ADHD Increase Moves Beyond U.S.
A new study outlines how ADHD rates may be rising because of awareness and marketing efforts. Reuters/Srdjan Zivulovic

Attention deficit hyperactivity disorder, or ADHD, isn’t contagious. But recent statistics suggest it’s spreading around the world as the diagnosis becomes more and more common. But some experts say the increase has more to do with marketing than old-fashioned medical advice.

The recent growth of reported ADHD diagnoses and prescriptions, especially in adults, isn’t simply due to an increase in the number of people who have the condition, writes Brandeis University social science professor Peter Conrad in a recent paper published in Social Science and Medicine.

“The engines of medicalization are shifting from the medical profession and social movements to biotechnology, consumers and the insurance industry,” he writes.

In the United States, some 11 percent of children between 4 and 17 years old had been diagnosed with ADHD by 2011, according to the U.S. Centers for Disease Control and Prevention, even though the American Psychiatric Association estimates that the condition exists in just 5 percent of children.

While increasing diagnoses of ADHD were once a uniquely American trend, doctors around the world are increasingly labeling patients with the condition.

According to Conrad’s paper, there are more ADHD patients taking medication than ever before in the U.K., Germany, France, Italy and Brazil -- all countries where doctors were once hesitant to prescribe stimulants such as methylphenidate, also known as Ritalin. He argues that much of the increase is due to a surge of support and awareness campaigns often backed by pharmaceutical companies.

“Advocacy groups play an important role in spreading awareness about, and shaping policy around, ADHD diagnosis and treatment,” the report says.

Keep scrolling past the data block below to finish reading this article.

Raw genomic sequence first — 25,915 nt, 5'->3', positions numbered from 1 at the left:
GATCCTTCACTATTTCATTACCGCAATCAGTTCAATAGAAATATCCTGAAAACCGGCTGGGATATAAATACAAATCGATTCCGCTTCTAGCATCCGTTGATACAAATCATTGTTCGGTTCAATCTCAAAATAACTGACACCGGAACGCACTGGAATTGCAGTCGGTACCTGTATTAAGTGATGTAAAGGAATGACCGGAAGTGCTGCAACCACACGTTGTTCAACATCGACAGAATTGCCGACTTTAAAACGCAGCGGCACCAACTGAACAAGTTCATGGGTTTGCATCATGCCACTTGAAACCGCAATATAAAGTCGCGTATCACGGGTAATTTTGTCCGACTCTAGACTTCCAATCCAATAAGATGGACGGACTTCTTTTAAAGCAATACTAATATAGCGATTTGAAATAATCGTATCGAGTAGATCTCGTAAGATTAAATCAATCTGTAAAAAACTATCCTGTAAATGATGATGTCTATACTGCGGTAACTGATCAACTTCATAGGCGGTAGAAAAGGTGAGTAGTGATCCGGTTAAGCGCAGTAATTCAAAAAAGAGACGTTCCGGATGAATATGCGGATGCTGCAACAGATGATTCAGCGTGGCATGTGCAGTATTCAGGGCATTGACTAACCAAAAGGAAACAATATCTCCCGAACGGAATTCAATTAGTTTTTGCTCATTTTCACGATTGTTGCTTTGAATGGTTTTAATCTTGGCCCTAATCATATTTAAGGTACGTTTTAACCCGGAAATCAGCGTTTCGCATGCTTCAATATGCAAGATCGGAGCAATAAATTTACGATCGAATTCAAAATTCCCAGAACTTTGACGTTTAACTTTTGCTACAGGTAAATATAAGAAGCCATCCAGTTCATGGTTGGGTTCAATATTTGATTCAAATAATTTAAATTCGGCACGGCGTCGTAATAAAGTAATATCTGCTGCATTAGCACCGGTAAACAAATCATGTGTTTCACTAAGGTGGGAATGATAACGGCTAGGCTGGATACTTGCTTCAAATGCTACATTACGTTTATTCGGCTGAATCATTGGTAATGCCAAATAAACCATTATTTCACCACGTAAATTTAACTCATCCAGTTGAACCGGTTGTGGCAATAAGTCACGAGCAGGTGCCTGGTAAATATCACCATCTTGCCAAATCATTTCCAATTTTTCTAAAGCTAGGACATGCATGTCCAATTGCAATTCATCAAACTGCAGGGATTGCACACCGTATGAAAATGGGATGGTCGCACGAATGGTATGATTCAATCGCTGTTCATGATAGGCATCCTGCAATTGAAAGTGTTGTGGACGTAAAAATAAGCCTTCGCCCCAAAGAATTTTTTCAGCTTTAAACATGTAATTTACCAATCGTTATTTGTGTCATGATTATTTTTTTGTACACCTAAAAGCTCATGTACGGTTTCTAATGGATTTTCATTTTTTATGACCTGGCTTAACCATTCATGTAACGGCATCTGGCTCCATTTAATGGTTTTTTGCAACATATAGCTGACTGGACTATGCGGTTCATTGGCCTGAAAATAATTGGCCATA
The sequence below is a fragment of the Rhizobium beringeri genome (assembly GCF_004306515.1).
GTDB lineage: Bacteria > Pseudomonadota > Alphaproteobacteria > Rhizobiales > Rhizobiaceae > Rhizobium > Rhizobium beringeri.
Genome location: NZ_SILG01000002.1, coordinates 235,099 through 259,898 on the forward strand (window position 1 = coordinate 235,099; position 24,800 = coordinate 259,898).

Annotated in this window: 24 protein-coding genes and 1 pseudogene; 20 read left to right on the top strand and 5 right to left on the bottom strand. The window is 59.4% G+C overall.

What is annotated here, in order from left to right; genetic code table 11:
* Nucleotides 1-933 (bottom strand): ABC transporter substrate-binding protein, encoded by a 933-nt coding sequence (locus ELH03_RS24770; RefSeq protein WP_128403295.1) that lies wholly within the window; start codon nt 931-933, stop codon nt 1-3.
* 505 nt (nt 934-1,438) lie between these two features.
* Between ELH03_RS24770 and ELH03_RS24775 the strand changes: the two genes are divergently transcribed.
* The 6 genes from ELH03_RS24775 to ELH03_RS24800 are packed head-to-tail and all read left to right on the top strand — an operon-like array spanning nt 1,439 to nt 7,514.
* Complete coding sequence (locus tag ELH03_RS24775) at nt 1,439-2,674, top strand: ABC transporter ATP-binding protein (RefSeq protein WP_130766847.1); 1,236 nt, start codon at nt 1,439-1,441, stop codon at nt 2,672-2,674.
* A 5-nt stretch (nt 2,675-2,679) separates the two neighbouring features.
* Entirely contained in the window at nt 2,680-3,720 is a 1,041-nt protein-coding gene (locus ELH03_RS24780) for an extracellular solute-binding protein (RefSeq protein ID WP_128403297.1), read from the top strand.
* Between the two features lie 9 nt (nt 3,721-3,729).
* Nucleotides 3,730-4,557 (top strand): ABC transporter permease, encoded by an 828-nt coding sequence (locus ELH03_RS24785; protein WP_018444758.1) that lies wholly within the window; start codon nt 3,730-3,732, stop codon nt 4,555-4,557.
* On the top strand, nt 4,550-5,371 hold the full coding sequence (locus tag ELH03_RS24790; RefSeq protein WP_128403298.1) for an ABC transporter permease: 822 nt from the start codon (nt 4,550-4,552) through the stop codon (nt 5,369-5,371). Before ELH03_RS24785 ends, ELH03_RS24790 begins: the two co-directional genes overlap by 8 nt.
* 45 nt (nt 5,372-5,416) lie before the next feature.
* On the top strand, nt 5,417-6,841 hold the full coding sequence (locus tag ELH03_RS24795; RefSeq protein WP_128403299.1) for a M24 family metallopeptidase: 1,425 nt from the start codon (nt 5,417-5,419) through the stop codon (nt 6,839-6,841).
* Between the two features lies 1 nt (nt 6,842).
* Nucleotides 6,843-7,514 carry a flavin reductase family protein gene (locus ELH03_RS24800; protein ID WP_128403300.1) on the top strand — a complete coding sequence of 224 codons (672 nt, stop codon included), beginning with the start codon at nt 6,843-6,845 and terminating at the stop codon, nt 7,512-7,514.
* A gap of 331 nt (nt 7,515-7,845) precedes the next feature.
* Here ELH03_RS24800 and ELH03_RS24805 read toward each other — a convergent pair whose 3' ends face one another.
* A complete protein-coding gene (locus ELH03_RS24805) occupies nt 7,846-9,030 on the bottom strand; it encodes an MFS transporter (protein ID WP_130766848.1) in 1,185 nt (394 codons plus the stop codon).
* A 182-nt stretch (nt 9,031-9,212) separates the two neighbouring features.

In Brazil, for example, citizens were once slow to accept pharmaceutical treatment for ADHD, according to a 2011 study by University of California, Berkeley professor Stephen Hinshaw. But today the condition is considered “highly prevalent” and is often seen as a lifelong disorder. Conrad explained that a Brazilian nonprofit organization called the Associacao Brasileira Do Deficit de Atencao (Brazilian Association Attention Deficit) provides support and information about ADHD but is financially backed by pharmaceutical companies such as Novartis, which earned $594 million in revenue from sales of the ADHD drug Ritalin. The group also receives funding from Shire, which made $375 million last year from its ADHD medication Adderall, and recently won FDA approval to test an ADHD drug made specifically for adults.

“Such advocacy groups -- online or face-to-face -- are common in the U.S. and increasingly common in many other countries,” the report says, citing groups such as the ADHD Support Group Cornwall, which also operates in other cities around Britain, where the use of Ritalin, has been steadily increasing, according to a recent government report, which notes that private prescriptions of the drug grew by 7 percent between 2012 and 2013.

And many of these groups have a strong Internet component, which adds to the problem.

“The online presence of many advocacy groups may facilitate pre and/or self-diagnosing, thus increasing the likelihood to seek or obtain a medical diagnosis and treatment.”

Conrad notes that another major factor behind the increase in ADHD diagnoses could be that many physicians are starting to use the American Psychiatric Association’s Diagnostic and Statistical Manual, commonly know as the DSM-5, over the International Classification of Mental and Behavioral Disorders, or ICD, which is used by the World Health Organization. The latter has more stringent guidelines for ADHD diagnosis.